He didn’t know any African theologians even though he was an African Christian. How ironic. I watched him talk about DA Carson, John Piper, Timothy Keller and many other Western theologians. But no African theologians.
“Do you know any African theologian?” I asked. And added, “Have you ever read a book by an African Christian?” I shouldn’t have asked the second question.
“I don’t read books by African Christians. They’re a sick combination of poor writing and horrible publishing,” he argued. “The problem with Christian authors in Africa is they take the reader for granted.”
It was hard to argue against that. After sipping his soda, he continued, “Just because you’re writing Christian stuff doesn’t mean I’m obligated to read it. Your book should be at least comparable to this.” He showed me a book by Joyce Meyer.
I agreed but I had another question. “Do you think you can learn something from an African theologian that you can’t from Western theologians?” He thought the question was stupid and laughed. But I meant what I said; I did not flinch.
“Have you not read Ephesians 4? Paul makes it clear that we should not worry about that stuff. Listen to this.” He took out his phone and opened a Bible app, “We have one Lord, one faith, one baptism, one God and Father of all, who is over all and through all and in all.”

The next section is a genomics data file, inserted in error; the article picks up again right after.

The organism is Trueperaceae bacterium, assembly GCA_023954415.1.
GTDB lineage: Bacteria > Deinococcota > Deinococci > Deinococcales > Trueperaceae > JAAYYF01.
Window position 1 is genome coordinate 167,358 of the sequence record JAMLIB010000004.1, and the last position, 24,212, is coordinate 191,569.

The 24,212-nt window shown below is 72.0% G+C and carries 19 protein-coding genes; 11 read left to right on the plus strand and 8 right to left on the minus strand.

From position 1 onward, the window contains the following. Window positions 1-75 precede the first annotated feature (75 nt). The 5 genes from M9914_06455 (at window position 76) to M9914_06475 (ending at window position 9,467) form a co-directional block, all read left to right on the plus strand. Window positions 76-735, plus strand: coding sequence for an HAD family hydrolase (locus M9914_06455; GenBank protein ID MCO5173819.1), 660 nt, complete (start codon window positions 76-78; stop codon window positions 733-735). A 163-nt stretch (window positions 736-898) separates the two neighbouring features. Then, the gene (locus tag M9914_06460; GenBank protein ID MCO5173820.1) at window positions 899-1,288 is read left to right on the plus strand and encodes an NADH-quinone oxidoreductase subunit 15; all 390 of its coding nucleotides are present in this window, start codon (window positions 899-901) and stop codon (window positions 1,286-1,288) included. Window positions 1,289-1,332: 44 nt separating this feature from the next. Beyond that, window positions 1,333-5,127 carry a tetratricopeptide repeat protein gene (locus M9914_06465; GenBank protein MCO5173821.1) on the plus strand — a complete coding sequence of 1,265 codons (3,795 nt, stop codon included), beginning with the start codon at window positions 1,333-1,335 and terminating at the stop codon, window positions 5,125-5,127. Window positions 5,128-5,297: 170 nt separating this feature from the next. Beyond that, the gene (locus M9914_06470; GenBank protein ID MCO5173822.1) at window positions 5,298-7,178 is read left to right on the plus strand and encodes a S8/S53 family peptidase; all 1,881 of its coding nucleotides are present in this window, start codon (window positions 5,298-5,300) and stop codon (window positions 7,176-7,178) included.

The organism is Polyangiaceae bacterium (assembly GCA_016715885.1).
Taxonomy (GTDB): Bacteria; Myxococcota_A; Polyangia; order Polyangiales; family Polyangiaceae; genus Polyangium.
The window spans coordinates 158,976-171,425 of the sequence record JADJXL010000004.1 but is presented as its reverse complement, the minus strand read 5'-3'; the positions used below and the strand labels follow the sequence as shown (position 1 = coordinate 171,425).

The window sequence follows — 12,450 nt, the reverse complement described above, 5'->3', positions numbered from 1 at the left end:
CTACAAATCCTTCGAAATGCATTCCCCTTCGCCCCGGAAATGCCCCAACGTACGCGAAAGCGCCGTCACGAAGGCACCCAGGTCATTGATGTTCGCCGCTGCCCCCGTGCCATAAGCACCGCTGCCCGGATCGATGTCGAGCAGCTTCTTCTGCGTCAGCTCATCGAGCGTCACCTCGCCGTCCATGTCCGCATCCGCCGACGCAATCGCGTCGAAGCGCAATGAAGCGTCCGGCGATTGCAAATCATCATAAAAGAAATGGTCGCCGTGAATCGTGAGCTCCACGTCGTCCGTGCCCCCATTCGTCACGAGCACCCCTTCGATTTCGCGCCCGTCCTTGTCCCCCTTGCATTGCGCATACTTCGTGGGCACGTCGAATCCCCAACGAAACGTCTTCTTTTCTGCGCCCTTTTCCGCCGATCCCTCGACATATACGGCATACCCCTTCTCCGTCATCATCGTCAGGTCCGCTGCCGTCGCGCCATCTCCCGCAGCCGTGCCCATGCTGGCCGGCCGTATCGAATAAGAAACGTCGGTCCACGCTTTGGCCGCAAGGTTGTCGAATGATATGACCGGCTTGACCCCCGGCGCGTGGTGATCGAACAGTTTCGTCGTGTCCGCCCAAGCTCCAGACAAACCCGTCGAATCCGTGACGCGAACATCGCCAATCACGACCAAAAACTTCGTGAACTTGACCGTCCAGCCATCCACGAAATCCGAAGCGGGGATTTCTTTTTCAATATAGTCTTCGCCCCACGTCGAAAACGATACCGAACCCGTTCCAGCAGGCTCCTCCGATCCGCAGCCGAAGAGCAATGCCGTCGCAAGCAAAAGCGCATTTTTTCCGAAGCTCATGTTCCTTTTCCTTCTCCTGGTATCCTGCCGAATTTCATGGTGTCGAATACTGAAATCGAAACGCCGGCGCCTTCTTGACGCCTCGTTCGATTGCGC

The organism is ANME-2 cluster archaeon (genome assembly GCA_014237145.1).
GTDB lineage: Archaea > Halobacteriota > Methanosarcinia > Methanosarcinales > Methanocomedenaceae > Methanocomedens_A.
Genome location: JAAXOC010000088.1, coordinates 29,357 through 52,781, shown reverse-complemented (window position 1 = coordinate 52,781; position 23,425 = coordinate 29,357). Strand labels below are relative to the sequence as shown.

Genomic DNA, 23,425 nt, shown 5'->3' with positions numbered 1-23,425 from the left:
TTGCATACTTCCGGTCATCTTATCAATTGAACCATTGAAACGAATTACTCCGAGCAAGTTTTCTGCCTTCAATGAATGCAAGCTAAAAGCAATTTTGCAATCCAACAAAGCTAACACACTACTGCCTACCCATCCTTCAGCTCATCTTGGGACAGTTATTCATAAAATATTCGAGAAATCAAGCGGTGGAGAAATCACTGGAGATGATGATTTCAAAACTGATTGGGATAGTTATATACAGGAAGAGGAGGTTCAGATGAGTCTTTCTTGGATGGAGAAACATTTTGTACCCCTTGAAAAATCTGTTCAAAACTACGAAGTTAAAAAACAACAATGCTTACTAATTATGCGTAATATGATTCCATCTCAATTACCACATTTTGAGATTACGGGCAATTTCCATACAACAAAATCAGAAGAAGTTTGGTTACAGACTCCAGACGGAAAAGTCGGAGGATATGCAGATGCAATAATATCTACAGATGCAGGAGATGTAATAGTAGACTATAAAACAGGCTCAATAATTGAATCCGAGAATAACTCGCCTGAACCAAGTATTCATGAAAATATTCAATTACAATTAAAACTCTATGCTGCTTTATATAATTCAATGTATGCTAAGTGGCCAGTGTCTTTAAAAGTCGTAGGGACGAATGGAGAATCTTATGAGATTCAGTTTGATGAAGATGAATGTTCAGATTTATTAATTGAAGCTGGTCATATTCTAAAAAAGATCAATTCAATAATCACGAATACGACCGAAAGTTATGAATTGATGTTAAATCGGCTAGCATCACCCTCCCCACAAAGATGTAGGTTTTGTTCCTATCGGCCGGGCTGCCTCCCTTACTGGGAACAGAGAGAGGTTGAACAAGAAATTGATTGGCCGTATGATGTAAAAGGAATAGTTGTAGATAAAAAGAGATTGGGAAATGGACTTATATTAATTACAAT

I wish my friend had read the whole chapter. He would have seen the importance of contextualization. African culture may influence the Christian faith inconspicuously. Sadly, most Western theologians are oblivious to this. Hence, the need for African Christians to read African theologians.
Here are some five reasons you should read African theologians.
1. Christianity is not a white man’s religion
There’s an unspoken belief that Western theologians are better than Latin American, Asian or African theologians. They are extensively published and well-read across the world. Hence, Western theologians are considered chief custodians of the Christian faith. Thus, reducing Christianity to a white man’s religion.
The Ethiopian eunuch was the first non-Jewish Christian. History suggests that the sons of Simon of Cyrene might have contributed to the spread of Christianity into Alexandria, Egypt. Through this community came several of the prominent church fathers; Augustine, Origen, and Athanasius.
Above all, the canonicity of New Testament was first approved in Africa at the Synod of Hippo. When you read your New Testament, you need to remember God used Africans as custodians of his Word. African theologians helped in studying, practicing and teaching God’s Word.
2. Western theologians may not teach you cultural navigation
Christians in Africa are Christians who are African. However, our Africanness is often reduced as demonic in Western Christian thought. For example, many churches in Africa do not play maracas, drums, horns or thumb pianos. Because these instruments are played at traditional ceremonies.